(New tires are constantly in development and testing, as shown here a fresh new JC tread at the 2012 ROAR Nats)

  
LRC: JConcepts offers a long list of accessories including pit mats, spur gears, tire bands, glue, and the list goes on and on. The new Silent Speed spur gears our very impressive, as they ACTUALLY do quiet down and provide a smoother gear mesh. We assumed a spur gear is a spur gear, what makes the Silent Spur gears so good? 
  
JASON: We have a pretty heavy assortment of accessories which are things I guess I have a passion for or we as a group at JC have a passion for. I guess I could say it’s an extension of the things that interest us the most. The Silent Speed Spur gears have been a welcomed addition for us. It’s a more detailed look into what is otherwise just a gear sitting in the drive train. The gears that come with most of the vehicles are very good but where the Silent Speed is different is they are actually machined into shape / form as opposed to molded. When the gear is machined there is quite a bit of consistency with the concentricity of the gear which leads to a better gear mesh and as the drive train rolls over that improves some rolling performance and depending how fresh the rest of your transmission is and pinion gear can lead to a quiet vehicle. We have marked the gears so while vehicles / slipper assemblies are assembled you can determine the tooth count without taking it apart. The slipper pads tend to lock in pretty nicely which helps slipper consistency as well. A lot of these types of accessories are for the detailed oriented racer who appreciates the small things.
(Left - Silent Spur gears, Right - Striker Pit Board)
 
LRC: What are some things you would recommend to younger racers and R/C enthusiasts that have goals of working for or building a company like JConcepts? 
  
JASON: I guess you have to remember that working in R/C doesn’t mean you drive, test or race every day. You don’t get into this because you want personal track time or chasing your own personal racing dreams. Usually it means you are working and doing everything besides driving or working on your own vehicles. What is enjoyable about being in R/C is you get to be involved with something you love and a part of a bigger picture. You can live through company racing goals and be involved developing or making the product you support better. If you get to race too it’s a big bonus. If you want to start your own company you have to be willing to put everything on the line and work your ass off.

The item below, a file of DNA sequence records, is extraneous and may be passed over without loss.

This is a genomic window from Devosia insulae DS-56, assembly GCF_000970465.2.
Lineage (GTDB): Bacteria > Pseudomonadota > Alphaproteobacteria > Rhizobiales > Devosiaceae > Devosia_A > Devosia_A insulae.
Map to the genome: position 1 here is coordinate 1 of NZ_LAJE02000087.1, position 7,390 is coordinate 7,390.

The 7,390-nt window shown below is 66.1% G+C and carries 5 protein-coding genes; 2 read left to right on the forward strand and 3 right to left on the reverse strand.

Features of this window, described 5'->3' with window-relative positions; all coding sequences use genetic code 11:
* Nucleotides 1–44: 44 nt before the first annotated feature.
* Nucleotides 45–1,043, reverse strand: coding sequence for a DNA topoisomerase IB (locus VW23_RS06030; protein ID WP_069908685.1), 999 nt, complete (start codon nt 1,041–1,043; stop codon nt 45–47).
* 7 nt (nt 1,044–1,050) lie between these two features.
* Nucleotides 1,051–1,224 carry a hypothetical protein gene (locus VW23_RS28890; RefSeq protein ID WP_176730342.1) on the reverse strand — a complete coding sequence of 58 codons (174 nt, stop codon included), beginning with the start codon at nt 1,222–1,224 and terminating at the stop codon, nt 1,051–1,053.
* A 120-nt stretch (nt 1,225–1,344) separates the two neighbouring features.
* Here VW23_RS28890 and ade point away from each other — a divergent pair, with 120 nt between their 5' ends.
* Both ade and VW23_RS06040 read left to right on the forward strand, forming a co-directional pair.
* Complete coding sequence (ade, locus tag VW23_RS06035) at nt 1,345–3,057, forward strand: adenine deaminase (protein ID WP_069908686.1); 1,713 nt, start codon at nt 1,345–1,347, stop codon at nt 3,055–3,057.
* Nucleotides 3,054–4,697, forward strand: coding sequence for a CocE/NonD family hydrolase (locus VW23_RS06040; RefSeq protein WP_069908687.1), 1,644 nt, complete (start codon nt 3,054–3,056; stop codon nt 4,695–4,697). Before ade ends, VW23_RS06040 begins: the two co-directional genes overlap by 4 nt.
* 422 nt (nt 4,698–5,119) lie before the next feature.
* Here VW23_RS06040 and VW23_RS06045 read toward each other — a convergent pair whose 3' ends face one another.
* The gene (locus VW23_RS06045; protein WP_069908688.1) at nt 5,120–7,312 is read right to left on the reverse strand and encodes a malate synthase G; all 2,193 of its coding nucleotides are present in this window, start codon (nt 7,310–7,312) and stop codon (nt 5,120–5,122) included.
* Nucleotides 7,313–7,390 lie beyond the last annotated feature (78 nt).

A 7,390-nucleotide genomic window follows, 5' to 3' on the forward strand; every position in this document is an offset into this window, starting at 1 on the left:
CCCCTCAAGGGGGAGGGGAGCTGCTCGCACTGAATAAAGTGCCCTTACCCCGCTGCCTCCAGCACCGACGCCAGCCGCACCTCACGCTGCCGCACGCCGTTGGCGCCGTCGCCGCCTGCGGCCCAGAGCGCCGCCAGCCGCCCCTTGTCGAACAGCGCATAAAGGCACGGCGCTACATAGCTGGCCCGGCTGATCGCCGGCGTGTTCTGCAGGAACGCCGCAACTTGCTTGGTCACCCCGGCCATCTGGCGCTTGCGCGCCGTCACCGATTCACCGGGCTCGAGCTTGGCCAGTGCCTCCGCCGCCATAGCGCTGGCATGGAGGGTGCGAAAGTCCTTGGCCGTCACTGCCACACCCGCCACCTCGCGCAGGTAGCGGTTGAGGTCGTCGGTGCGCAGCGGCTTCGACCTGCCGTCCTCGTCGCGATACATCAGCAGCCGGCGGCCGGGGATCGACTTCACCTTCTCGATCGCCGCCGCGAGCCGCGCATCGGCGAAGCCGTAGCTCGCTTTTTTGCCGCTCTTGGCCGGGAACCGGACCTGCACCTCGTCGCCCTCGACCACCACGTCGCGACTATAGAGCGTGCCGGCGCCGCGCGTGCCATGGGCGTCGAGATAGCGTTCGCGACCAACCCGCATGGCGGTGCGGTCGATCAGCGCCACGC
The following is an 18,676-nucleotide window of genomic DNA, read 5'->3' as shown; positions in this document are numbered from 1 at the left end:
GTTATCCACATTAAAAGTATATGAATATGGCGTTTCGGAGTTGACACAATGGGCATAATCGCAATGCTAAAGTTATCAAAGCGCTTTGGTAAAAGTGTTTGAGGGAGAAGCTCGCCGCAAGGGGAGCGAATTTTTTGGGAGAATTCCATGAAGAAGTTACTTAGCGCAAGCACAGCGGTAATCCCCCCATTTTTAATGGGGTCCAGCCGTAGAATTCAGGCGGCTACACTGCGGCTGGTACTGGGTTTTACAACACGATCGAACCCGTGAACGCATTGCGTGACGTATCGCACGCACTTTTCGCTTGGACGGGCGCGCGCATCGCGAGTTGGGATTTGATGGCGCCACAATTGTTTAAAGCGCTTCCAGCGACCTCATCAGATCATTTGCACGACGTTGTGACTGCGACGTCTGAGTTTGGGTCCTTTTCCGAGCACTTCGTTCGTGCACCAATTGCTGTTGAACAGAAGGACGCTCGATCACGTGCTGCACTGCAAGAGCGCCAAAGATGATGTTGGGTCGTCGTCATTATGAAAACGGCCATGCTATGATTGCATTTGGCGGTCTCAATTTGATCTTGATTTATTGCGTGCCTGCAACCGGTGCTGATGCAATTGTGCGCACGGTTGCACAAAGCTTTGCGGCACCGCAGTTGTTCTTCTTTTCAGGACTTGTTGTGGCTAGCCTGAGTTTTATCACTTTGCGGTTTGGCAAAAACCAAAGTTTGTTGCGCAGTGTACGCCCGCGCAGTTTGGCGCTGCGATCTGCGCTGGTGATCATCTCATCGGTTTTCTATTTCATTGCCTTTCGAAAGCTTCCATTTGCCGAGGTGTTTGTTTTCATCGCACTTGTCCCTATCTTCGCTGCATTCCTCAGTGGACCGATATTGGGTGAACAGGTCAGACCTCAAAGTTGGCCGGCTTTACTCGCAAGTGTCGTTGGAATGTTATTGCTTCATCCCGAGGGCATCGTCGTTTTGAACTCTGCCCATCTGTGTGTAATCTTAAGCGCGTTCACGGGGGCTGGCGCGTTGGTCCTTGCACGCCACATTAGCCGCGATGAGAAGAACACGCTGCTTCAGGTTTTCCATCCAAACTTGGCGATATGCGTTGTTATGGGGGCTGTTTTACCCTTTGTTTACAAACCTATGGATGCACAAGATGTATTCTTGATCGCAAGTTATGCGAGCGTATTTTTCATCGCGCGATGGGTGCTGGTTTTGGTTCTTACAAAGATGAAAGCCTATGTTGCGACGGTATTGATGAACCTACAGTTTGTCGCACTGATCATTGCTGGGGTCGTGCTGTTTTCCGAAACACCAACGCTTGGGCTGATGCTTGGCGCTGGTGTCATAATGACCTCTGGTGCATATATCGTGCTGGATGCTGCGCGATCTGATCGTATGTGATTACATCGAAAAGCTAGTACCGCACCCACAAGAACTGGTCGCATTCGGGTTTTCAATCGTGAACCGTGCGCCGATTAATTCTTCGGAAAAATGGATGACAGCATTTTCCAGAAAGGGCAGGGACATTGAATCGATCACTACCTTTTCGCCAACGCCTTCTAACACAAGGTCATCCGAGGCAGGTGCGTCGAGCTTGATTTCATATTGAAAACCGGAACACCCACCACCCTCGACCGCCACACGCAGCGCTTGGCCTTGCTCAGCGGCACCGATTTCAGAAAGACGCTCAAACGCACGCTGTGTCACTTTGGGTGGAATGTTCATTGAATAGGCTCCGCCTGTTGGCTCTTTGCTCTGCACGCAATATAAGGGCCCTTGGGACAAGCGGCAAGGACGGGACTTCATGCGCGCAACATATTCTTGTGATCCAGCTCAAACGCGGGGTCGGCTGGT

LRC: If your company could manufacture anything in the R/C industry besides what you already do, what would it be? What about if you could manufacture anything in the world? 
  
JASON: I guess that is hard to say without giving away any details. I’d say to look for more fun and exciting accessories while we continue to push our racing tires and bodies to the next level. I’d like to be the guy that invents and manufactures that product that nobody can live without but is so simple everyone kicks themselves for not thinking of it first. 
  
LRC: What are your future plans and goals for the company and yourself as a racer? 
  
JASON: We are going to continue to push and develop our 3 main products which are tires, wheels and bodies so we can continue to be on the cutting edge in that market. Winning races and promoting events is something that is important to us so you will see us out promoting and supporting the racers and events. Our JConcepts Events have been extremely popular and it’s something we take a lot of pride in so look for more exposure during these events in the future. Myself as a racer, I don’t know what I’m going to do. Some days I feel I need to retire and some days I feel I should concentrate more on it. Truthfully, I’m already retired on a national and world level but I race locally and at our JConcepts Events because I still like it and I always learn new things about the product. I will continue to race as long as I can meet my own expectations which are to look smooth, quick, eliminate mistakes and not embarrass the product. Oh, and winning from time to time never hurts either. 
  
LRC: Last, but not least, on the JConcepts Facebook the company model “Betty JConcepts” keeps Facebook fans up to date on the latest product info and JC news. The question we all want to know…is she single, and in need of a midpack C-Main driver to keep her company? 
  
JASON: Betty is always accepting resumes. She has high standards so get those resumes updated.
(The one and only "Betty" JConcepts)

  
LRC: Thank you again Jason for taking time today, is there anything else you would like to add? 
  
JASON: I’d like to thank everyone involved with JConcepts, especially my parents and family, my wife Allison and all our employees, team drivers and loyal customers. Thanks to LiveRC and all our media related partners for their contributions.
 
Source: LiveRC.com